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Chapter 2. All the News That's Fat to Print: The American Obesity Epidemic and the Media

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pp. 40-58

Almost daily, newspaper headlines explore new facets of the obesity epidemic. New diet books and programs are promoted on the morning news and dramatic stories of surgical weight loss are staples of the talk-show scene. Popular magazines and websites span topics from entertainment...

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Chapter 3. Normative Pathology and Unique Disease

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pp. 59-93

The following vignettes come from my fieldwork in two of the best-known and most popular behavioral programs for weight loss, Weight Watchers and Overeaters Anonymous:...

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Chapter 4. Bypassing Blame: Bariatric Surgery, Normative Femininity, and the Case of Biomedical Failure

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pp. 94-123

As with the construction of the obesity epidemic and the experience of people in traditional weight-loss programs, notions of normalcy and techniques of normalization are central to the popularity of weight-loss surgery and the experiences of those who have sought out surgical weight loss....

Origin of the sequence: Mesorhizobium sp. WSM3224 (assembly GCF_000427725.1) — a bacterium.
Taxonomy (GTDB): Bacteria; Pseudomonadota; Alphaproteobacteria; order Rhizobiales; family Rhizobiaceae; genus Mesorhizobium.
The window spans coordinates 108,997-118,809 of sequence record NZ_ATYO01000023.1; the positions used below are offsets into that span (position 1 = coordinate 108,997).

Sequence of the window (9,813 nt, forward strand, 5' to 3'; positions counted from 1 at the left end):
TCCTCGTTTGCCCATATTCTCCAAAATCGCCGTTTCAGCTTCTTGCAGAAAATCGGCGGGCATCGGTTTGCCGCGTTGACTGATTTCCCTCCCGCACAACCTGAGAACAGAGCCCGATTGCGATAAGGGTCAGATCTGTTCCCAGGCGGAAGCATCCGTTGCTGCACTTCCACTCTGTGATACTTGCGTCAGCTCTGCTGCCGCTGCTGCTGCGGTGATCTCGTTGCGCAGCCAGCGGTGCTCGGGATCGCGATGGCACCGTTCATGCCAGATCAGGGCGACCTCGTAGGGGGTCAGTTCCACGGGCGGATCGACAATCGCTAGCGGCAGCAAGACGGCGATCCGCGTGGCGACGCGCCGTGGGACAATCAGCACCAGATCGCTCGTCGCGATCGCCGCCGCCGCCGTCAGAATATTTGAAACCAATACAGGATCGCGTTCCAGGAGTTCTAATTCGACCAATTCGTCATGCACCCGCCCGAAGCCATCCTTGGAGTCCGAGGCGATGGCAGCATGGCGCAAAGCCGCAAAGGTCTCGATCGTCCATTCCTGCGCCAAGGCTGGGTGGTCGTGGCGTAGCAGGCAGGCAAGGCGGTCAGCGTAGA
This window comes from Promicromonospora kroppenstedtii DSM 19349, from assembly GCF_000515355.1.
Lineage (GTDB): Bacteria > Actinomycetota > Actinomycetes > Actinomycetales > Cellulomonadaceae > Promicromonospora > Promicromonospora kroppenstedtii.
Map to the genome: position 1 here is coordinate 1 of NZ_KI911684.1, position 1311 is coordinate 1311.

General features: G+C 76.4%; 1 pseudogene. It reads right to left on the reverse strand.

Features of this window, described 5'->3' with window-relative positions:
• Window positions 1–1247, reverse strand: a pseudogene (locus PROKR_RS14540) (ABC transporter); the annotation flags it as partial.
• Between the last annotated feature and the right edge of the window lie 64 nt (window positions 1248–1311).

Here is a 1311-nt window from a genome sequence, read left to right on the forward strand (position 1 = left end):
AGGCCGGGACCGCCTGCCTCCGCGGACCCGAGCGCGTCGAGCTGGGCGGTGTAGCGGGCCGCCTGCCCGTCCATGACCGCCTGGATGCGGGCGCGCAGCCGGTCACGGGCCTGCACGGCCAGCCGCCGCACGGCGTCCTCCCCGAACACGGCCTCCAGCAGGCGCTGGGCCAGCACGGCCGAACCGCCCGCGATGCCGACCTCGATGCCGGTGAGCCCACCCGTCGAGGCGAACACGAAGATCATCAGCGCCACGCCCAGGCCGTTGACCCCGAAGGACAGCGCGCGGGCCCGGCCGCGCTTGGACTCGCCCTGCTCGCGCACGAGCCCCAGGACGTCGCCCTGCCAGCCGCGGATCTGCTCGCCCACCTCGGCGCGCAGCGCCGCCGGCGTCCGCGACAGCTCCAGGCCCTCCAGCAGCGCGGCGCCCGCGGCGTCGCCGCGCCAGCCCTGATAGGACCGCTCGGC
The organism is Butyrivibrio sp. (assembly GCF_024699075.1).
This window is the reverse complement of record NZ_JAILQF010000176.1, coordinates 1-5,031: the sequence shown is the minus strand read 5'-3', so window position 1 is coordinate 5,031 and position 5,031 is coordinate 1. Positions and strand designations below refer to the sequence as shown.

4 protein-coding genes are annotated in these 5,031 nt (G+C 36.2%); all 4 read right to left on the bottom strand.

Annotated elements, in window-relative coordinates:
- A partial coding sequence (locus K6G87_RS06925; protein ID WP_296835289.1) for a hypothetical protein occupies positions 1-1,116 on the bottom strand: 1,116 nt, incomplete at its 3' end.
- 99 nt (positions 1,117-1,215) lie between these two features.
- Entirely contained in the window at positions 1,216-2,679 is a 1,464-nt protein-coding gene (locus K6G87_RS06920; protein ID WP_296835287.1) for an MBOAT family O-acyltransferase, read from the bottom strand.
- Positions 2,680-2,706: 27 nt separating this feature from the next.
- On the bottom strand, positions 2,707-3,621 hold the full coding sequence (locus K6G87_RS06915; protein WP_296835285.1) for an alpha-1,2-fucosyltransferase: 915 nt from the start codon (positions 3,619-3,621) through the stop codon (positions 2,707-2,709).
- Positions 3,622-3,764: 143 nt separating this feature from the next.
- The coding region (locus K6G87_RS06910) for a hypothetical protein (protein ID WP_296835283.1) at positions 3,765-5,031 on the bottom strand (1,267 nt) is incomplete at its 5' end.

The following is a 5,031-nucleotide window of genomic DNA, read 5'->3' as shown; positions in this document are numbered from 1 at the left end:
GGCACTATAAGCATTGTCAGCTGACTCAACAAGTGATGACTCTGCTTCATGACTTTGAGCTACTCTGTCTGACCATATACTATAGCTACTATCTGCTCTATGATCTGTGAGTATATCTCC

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Conclusion. Health at Every Size or Thing at Any Price?

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pp. 124-136

In the years since this research was first conducted, concern over obesity as a social problem has only intensified. The continued search for a miracle weight-loss drug and the expansion of weight-loss surgery eligibility to children and people at lower and lower BMIs has been facilitated by...

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Appendix. Methodology

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pp. 137-143

In a general sense, the methodology of this book is based on Michel Foucault’s concept of “genealogy.” Genealogy, for Foucault (1977), is a way of understanding history that abandons the search for origins and metahistorical truths. Rather than searching for the linear truth of history...

Notes

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pp. 145-159

References

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pp. 161-169

Index

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pp. 171-176

About the Author

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pp. 177-


E-ISBN-13: 9780813553726
E-ISBN-10: 0813553725
Print-ISBN-13: 9780813553719
Print-ISBN-10: 0813553717

Page Count: 192
Illustrations: 3 figures
Publication Year: 2012

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Subject Headings

  • Obesity -- Social aspects -- United States.
  • Obesity -- United States -- Psychological aspects.
  • Health in mass media.
  • Body image.